I don’t know about that — YouTube offers a lot of evidence of “kids these days” doing stuff themselves. Which, btw, raises an interesting question: are they doing more or less of that stuff now than 10 or 20 years ago? The difference is that today, of course, it’s a lot easier to document whatever your doing with a smart phone.
True, though I guess his point is that he’s creating something, rather than just cutting and pasting stuff that other people have done. This of course leads nicely to a discussion of the relative artistic merits of sampling (something I assume he does, as he’s a rapper, though I have to admit I don’t listen to his stuff either)
Fred, great post…there’s going to be LOTS of discussion on this one. A topic that I think is critical here is the issue of sharing with discretion.I’m a member of most of the big social networks (Facebook, LinkedIn, Twitter, Google+, etc.). It’s incredibly easy to share things online and for the most part the people I want to share with are on the social networks I use. But the thing that’s missing from online social networking, that makes it completely unlike real social interaction, is that there isn’t an easy way to share with discretion.In the offline world, using social discretion is extremely important and extremely easy to do. There are things that I tell my best friend at work that wouldn’t interest my friend from college’s mother. There are things that I share with my high school friends that wouldn’t interest my cousin. So in the offline world, like most people, I simply don’t share things with people that don’t care about them.This discretion is perhaps one of the most basic laws of social interaction. But it’s nearly non-existent in online social networks. For the most part, when people share online, they share with everyone.In the offline world, sharing with everyone, without discretion, causes people to not like you. Think of the guy that blabs on about something that’s not relevant to you or you don’t care about (he’s sharing without discretion).Online, the lack of an easy discretion tool causes two big problems:–It creates a ton of “noise”; unsolicited, superfluous information consumption–It prevents people (especially older users) from sharing more Both of these are huge challenges for social networking and are reasons I don’t share more online.
this is something kids are better at than adultsi talked about that in the panel that i linked to in this post
I actually want online spaces to discuss my health and finances.I actually am a passive observer for at least one health related message board. I’m also a reader of at least one anonymous advice columnist, who talks about stuff including sex, drugs, and rock ‘n roll; I’m also a semipassive observer of a mailing list and Facebook group about religion. None of these are really fully part of my public online identity. I would feel even more lonely about something going on in my life if it wasn’t there, about choices I’m already overthinking, if these services and groups weren’t there.They’re part of my identity too. And not passive ones either. They’re just not public in the sense you’re claiming, even if through my behavior they are lightweight.I think we need a different,more encompassing description ofthe relationship between behavior and identity online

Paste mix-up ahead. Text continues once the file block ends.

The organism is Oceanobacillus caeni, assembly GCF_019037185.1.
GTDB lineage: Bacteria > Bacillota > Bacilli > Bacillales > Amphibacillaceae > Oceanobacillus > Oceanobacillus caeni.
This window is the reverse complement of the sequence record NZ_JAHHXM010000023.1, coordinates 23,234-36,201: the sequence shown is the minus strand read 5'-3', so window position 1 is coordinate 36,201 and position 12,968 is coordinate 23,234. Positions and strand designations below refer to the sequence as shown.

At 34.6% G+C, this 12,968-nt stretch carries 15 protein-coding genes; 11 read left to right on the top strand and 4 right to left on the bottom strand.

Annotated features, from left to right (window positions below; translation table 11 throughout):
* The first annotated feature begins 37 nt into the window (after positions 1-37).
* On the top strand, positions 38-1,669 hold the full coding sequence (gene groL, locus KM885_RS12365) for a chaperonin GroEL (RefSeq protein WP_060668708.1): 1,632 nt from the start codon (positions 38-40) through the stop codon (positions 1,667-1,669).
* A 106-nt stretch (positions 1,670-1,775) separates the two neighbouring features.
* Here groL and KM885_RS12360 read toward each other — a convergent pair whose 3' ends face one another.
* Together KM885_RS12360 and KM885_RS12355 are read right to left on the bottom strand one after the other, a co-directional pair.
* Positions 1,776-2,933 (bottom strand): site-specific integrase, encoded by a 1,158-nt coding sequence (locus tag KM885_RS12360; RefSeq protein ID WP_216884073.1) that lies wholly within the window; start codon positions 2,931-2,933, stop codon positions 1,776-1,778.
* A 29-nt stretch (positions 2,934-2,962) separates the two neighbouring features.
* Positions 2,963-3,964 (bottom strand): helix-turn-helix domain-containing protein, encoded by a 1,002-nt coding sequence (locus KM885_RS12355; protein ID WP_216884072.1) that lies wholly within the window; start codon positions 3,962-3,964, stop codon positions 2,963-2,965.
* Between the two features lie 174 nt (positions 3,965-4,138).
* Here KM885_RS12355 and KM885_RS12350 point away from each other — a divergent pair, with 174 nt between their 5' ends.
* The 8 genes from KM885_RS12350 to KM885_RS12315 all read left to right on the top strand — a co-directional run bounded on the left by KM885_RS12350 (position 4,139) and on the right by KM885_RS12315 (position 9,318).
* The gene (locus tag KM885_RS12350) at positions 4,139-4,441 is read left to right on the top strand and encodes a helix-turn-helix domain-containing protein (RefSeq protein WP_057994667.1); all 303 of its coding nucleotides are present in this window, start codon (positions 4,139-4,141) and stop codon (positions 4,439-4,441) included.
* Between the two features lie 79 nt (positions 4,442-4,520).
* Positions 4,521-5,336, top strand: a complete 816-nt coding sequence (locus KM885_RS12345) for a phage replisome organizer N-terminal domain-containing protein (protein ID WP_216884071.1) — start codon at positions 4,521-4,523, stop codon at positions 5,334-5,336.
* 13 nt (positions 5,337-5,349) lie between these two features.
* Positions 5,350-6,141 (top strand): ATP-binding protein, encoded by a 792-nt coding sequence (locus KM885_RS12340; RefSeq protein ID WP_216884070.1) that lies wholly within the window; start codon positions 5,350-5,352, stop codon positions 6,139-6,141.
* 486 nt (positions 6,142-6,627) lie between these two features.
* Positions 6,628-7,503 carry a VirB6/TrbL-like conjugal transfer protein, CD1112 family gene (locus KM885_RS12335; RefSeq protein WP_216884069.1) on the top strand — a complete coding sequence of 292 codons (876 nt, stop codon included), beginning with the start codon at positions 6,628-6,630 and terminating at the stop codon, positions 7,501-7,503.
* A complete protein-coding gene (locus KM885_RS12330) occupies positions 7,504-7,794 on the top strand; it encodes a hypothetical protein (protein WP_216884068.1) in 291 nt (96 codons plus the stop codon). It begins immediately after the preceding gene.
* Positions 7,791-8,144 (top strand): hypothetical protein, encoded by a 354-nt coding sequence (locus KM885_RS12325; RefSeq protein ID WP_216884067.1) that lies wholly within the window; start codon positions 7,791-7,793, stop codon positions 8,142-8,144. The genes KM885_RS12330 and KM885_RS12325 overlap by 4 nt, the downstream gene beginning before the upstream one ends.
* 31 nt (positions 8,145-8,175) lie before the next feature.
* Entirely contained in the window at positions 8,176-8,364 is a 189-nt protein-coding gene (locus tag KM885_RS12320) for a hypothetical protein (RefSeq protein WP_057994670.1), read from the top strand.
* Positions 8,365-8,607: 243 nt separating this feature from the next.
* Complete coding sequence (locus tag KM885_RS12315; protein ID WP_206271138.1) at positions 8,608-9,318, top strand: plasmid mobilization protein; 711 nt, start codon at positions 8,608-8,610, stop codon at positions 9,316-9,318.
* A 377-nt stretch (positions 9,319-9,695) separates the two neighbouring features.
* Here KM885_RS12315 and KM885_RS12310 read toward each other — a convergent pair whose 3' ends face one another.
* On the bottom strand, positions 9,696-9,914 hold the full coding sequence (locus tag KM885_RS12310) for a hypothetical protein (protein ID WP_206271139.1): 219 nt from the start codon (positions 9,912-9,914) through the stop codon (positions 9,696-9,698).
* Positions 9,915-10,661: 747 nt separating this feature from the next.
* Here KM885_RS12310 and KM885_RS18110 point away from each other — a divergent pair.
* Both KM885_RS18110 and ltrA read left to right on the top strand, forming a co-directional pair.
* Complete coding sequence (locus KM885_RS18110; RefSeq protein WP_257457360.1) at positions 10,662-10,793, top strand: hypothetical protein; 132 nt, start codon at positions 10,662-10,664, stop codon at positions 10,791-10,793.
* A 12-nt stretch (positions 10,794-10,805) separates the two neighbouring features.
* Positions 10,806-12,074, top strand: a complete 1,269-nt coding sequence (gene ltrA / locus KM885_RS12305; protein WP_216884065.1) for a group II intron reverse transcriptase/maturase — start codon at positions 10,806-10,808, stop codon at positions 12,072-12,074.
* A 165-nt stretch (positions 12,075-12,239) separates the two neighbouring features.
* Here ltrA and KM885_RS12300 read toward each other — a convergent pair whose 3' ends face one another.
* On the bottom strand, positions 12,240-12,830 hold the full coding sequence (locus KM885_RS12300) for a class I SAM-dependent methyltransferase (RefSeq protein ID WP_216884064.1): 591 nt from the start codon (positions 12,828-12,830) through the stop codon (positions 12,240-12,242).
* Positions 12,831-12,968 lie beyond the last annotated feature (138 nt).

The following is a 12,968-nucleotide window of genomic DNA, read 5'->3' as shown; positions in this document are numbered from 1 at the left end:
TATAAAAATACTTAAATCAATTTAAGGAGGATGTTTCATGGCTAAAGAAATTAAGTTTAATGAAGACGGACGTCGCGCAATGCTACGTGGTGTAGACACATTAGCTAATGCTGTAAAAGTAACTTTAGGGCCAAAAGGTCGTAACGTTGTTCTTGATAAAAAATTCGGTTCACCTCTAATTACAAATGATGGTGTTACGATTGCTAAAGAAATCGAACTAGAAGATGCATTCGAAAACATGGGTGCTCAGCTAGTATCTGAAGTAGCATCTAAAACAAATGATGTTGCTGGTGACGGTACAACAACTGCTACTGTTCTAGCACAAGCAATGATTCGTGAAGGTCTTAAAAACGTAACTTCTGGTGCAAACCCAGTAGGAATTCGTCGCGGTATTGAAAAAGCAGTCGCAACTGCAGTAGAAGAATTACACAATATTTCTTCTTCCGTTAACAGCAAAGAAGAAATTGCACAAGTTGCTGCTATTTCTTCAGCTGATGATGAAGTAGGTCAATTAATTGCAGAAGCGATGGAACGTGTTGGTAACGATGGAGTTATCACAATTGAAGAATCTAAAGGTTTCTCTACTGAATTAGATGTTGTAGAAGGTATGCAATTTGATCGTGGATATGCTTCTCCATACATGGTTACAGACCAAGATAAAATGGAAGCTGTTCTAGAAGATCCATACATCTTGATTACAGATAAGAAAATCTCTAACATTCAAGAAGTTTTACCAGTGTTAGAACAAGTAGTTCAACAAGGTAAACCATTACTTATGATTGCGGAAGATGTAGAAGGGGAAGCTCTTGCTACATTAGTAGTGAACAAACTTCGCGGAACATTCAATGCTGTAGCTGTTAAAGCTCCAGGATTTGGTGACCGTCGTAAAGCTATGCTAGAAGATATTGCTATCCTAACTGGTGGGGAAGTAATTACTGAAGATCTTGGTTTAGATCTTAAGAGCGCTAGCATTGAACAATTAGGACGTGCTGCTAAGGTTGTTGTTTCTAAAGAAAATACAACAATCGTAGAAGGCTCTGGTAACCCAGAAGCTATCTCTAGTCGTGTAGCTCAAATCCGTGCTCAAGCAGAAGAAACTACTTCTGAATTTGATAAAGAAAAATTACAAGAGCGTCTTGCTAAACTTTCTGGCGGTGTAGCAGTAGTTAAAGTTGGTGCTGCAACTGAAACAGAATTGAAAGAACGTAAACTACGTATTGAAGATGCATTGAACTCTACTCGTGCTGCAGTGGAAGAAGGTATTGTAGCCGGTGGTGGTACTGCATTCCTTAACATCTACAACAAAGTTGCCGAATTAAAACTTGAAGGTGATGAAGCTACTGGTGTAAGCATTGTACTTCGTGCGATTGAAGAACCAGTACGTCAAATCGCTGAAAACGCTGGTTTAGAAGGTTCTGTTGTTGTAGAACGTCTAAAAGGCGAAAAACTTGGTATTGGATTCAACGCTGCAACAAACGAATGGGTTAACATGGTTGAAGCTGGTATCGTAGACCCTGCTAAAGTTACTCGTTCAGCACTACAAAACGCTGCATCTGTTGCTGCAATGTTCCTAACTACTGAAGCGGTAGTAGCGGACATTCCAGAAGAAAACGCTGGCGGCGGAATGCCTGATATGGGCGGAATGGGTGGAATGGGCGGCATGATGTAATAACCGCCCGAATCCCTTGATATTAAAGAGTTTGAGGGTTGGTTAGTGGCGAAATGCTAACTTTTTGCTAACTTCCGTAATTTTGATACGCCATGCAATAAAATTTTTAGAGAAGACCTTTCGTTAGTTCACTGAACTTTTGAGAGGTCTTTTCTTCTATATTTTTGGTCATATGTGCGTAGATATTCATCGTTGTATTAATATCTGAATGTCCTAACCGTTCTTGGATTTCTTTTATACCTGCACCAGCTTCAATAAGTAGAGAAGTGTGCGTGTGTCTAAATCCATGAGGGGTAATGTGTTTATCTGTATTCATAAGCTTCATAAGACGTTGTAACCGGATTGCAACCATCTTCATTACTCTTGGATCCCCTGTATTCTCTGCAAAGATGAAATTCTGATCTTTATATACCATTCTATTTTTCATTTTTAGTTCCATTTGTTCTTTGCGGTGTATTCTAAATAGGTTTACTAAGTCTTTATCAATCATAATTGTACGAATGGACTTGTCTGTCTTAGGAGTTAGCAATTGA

Interesting post. On the internet, I am my dog… I am often amused at who follows me on twitter based on the words in my “twitter profile”. For example I end my profile with “playing with fire” as a metaphor for fooling around (playing) with things I don’t know anything about and then getting in trouble. I am guessing that twitter is using that profile data to suggest my twitter feed to followers with “fire in the profile because I have 2 followers who have fire related products and services. On the other hand they could just be interested in my kibble tweets.
From what I have observed over the past four years of using social tools is that every user has a unique motivation for utilizing them. I know people who only use them as ways to make money, other people who want to share their opinions and others that just want to consume content.IMO what users share publicly or privately is also limited by their motivations and it’s a mistake to say that they represent a deep or shallow perspective of a persons identity. It would be safer to say they are simply tools that let people control how they want their identities to be viewed.
My comfort level is best on Twitter for whatever reason,But I come as close to what I am offline there.Reading 10 tweets is a better insight to someone than a BS LI account.
Fred,Good post, particularly in terms of how strongly it makes the “run like hell from Facebook” argument without ever actually stating it. Another part of online identity, in the wider sense, is how your sites like. I like the current uncluttered look of avc, especially since I can remember when you were the king of clutter/bling/sidebar stuff.
This is why we link foursquare user URLs to twitter identities.